Cryotherapy has gained popularity in recent years with spa treatments exposing clients to sub-zero temperatures to help relieve pain and improve their health. This wellness treatment has recently undergone another adaptation with the cryotherapy facial treatment. The cryo facial is a cryogenic treatment that is performed by what is considered a cryo probe, which beams vapourized liquid nitrogen across the forehead, cheeks, nose and chin. Different from the cryotherapy chambers that can be used for pain relief, the facial targets help the face look younger.
Dr Somenek’s diagnosis: ‘This may be more suspect. There isn’t a great deal of study-based evidence that cryotherapy facials actually do what they claim. Typically, cryotherapy uses extremely cold liquid nitrogen to freeze exposed skin cells to kill them, like a wart. The facials use the same liquid nitrogen as a spray, but the æsthetician doesn’t stay in one area too long to avoid frostbite to the skin. Some level of cold injury occurs, probably to a very superficial level of the skin, so there may be some exfoliation. But there are safer ways to get exfoliation without risking frostbite or hyperpigmentation.’
Anti-pollution skin care
Your skin is exposed to environmental aggressors on a regular basis. Although unseen, these pollutants can wreak havoc on your skin by breaking down collagen and elastin, the fibres that give skin its bounce. To help reduce these unwanted side effects, anti-pollution skin care products are continuing to gain favour among consumers. Just as SPF is now de rigueur in skin care, this seems to be the case with anti-pollution ingredients.
Dr Somenek’s diagnosis: ‘I think that this is a new name for old tech. In brief, our skin is exposed to environmental contaminants that create inflammatory conditions. These conditions lead to a build-up of free radicals in the skin. The ingredients in anti-pollution skin care are basically strong antioxidants that protect against free radicals. But the skin is assaulted by more than chemicals. It experiences dehydration, UV exposure, temperature changes, etc. True anti-pollution skin care should guard against all this. Typical protective and reparative ingredients include vitamin E, vitamin C, retinoids, hyaluronic acid, zinc oxide, vitamin B3, and bisabolol.’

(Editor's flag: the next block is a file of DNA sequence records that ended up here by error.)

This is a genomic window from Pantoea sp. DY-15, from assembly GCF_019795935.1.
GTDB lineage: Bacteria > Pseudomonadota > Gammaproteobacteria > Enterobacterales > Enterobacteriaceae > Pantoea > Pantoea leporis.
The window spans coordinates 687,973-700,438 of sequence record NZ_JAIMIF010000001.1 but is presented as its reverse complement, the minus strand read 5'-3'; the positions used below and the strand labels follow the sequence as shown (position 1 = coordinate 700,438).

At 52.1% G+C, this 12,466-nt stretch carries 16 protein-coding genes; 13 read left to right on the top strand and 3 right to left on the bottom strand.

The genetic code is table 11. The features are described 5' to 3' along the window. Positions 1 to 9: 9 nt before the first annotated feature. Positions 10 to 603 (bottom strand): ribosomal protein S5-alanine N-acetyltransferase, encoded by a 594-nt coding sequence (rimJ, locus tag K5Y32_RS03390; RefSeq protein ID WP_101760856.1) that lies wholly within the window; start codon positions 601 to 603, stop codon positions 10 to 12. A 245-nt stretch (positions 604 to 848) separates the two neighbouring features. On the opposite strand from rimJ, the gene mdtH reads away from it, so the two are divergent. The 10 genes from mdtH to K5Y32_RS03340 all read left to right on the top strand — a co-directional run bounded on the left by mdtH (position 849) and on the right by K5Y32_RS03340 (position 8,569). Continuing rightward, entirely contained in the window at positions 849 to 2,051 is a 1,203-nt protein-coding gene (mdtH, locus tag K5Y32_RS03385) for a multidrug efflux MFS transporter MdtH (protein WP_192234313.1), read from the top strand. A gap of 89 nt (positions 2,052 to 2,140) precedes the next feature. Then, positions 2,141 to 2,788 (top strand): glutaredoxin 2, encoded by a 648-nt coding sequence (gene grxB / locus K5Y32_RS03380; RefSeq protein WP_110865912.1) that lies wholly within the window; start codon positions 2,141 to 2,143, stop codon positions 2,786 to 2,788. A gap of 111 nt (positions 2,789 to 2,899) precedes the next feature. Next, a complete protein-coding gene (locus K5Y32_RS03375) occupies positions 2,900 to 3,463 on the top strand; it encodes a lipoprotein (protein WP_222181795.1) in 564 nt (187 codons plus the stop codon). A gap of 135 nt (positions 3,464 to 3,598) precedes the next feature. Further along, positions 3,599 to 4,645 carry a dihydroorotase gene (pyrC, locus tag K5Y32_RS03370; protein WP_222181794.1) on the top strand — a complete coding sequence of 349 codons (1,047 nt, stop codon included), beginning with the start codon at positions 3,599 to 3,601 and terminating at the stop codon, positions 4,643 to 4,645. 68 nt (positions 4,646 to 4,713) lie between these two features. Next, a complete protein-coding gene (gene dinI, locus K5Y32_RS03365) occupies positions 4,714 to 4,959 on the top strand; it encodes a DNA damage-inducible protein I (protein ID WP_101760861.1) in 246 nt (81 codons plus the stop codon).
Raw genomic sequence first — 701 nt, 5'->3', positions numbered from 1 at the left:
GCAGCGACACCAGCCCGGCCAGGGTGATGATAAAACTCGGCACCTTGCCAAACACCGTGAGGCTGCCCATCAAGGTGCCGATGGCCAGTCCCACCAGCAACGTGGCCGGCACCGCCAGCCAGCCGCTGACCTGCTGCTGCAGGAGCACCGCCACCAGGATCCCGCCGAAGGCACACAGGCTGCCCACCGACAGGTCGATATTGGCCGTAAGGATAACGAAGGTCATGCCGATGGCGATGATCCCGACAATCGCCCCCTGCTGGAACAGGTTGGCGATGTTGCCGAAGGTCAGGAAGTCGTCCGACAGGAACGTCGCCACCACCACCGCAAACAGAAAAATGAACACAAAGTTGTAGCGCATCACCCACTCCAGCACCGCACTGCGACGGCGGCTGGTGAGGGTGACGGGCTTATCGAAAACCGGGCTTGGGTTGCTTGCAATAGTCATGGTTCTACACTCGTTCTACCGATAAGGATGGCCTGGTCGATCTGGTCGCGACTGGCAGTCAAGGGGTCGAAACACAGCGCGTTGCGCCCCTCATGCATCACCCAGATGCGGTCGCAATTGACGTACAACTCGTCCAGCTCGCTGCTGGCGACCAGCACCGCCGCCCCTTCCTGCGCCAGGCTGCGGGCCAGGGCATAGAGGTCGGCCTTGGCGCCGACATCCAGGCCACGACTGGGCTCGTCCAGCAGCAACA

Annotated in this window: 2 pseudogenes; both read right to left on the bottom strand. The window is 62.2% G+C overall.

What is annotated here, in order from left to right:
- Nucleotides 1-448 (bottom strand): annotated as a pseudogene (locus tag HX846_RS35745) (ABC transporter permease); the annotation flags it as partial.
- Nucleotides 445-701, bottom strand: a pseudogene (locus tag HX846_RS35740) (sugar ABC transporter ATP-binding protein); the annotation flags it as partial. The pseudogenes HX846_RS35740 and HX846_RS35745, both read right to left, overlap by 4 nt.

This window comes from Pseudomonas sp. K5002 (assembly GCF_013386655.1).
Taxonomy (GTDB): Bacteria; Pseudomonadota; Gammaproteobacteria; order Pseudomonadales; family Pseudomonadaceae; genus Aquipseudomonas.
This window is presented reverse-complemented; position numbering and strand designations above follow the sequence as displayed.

Dr Somenek’s final word
Just as one can become a slave to fashion, the same can happen with skin care trends. The doctor’s best advice is to consult with your skin care physician to discuss what you are exposed to during the day. Is it sun, pollution, humid air, wind? Then ask your doctor what’s best for you based on your skin type and condition.
‘Skin type changes as you age, and as hormonal factors come into play,’ he says. ‘Someone who had oily skin in their 20s and 30s can have combination skin in their 40s and 50s. Speak with your æsthetic provider about what your specific goals are for your skin. Is it reduced acne? Fewer wrinkles? Reduced brown spots? Broken capillaries? Just because something is a trend, does not mean it’s right for your skin care type or your goals. If you have a regimen that works for you, stick with it.’
Don’t be tempted by designer brands if drugstore brands are effective for you. ‘There is nothing wrong with giving your skin care routine a modern kick, but good skin care does not mean one must try everything available on the market or in a med–spa or doctor’s office.’ •
This article also appears in Lucire Rouge.